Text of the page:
Iran is facing international scrutiny over the possibility that it is trying to develop nuclear weapons. Although Iran has stated that it wishes to develop nuclear technology for peaceful purposes, as is its right under international law, it has also stated that it is not fair that five powers have the legal right to nuclear weapons while the rest of the
world does not. This, despite the fact that Iran is a party to the NNPT (Nuclear NonProliferation Treaty), which allows the five permanent members of the UN Security Council to legally possess nuclear weapons, while banning the further spread of nuclear weapons.
Cleavages - Ethnicity Iran
Although a majority of Iranians are ethnically Persian, Iran is actually ethnically diverse. The breakdown of the population by ethnicity is as follows: Persian 51%, Azeri 24%, Gilaki and Mazandarani 8%, Kurd 7%, Arab 3%, Lur 2%, Baloch 2%, Turkmen 2%, other 1%. Iran's main ethnic minorities, especially the Azeris, Balochs, and Kurds continue to struggle against the Iranian government's failure to uphold their economic, social, and cultural rights as well as their civil and political rights.
Cleavages - Religion Iran
Although 98% of the Iranian population is Muslim, religious tensions have a significant impact on the Iranian political landscape. The official religion in Iran is Shi'a Islam,
specifically the Twelver Ja'fari school of Shi'a Islam. Yet, the constitution requires that all other schools of Islamic thought be given full respect. The Iranian constitution also recognizes three historically present religious minorities - Christians, Jews, and Zoroastrians. The largest non-
Muslim religious minority in Iran, the Baha'i, is not officially recognized.
Union of political and religious authority is a central component of Iranian political culture
From the days of the ancient Persians, political and religious leaders were often one and the same. However, starting with the rule of the Qajars (1794-1925), the two types of authority were separated, only to be brought back together by the Revolution of 1979.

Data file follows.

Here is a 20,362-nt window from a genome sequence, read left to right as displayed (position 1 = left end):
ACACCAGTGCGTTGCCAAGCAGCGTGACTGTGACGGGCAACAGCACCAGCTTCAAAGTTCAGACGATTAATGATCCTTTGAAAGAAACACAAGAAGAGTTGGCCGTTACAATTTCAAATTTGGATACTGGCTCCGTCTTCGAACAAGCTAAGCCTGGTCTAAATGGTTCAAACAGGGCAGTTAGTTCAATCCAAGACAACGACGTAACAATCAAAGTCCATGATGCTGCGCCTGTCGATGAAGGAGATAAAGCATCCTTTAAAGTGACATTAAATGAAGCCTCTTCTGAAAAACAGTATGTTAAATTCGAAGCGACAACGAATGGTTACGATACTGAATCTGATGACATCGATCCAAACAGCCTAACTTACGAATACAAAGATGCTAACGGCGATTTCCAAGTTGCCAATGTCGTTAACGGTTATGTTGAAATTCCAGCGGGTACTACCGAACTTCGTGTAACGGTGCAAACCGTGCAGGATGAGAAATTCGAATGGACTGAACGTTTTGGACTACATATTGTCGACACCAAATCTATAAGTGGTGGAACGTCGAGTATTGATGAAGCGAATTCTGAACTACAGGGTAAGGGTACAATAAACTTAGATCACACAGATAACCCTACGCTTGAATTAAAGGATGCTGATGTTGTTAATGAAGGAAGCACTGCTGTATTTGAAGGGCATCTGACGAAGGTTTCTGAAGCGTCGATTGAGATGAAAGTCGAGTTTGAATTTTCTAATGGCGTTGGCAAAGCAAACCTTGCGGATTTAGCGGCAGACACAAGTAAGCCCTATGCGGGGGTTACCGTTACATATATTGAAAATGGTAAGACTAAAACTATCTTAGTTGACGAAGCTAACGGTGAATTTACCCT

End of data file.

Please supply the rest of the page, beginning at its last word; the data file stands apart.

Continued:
Cleavages - social class Iran
The peasantry and lower middle class are sources of support for the regime, partly because they have benefited
from the government's social programs that have provided
them with electricity and paved roads. However, middle and
upper-middle class people are largely secularized, and so they tend to be highly critical of the clerics and their control of the society. Many middle-class people have not fared well economically during the years since the Republic was founded. As a result, their cultural and political views of secularism are reinforced by their economic problems, creating discontent and opposition to the regime.
Cleavages - Pragmatic conservatives v. radical clerics
The complicated set of cleavages in Iran is made more complex by distinct divisions among the clergy that have led to many important disagreements at the top levels of policymaking. Pragmatic conservatives are clergy who favor liberal economic policies that encourage foreign trade, free markets, and direct foreign investment. They base their points of view on strong personal ties to middle-class merchants (bazaaris) and rural landowners
who have long supported mosques and religious activities.
Conservatives argue that private property and economic
inequality are protected under Islamic law. They are generally willing to tum over economic management to liberally inclined technocrats. Radicals are more numerous among younger and more militant clerics, and they call for measures to enhance social justice, especially in terms of providing welfare benefits to Iran's poor. Radicals generally endorse state-sponsored wealth redistribution and price controls.
Cleavages - Reformers v. conservatives Iran
A fundamental cleavage in the political culture since the founding of the Republic has to do with a debate about the merits of a theocracy v. a democracy. The conservatives want to keep the regime as it is, under the control of clerics and sharia law, and the reformers would like to see more secularization and democracy. Most reformers do not want to do away with the basic principles of an Islamic state, but they display a wide array of opinions about how much and where secularization and democracy should be infused into the system.
current Iranian President, seen as a moderate more willing to engage the West,
a. Nigeria has strong impulses toward fragmentation, or the tendency to fall apart along ethnic, regional, and
b. Ironically, the military is one of the few truly national
organizations in Nigeria, so despite the problems that it has posed for democracy, it is also an important source of stability in an unstable country.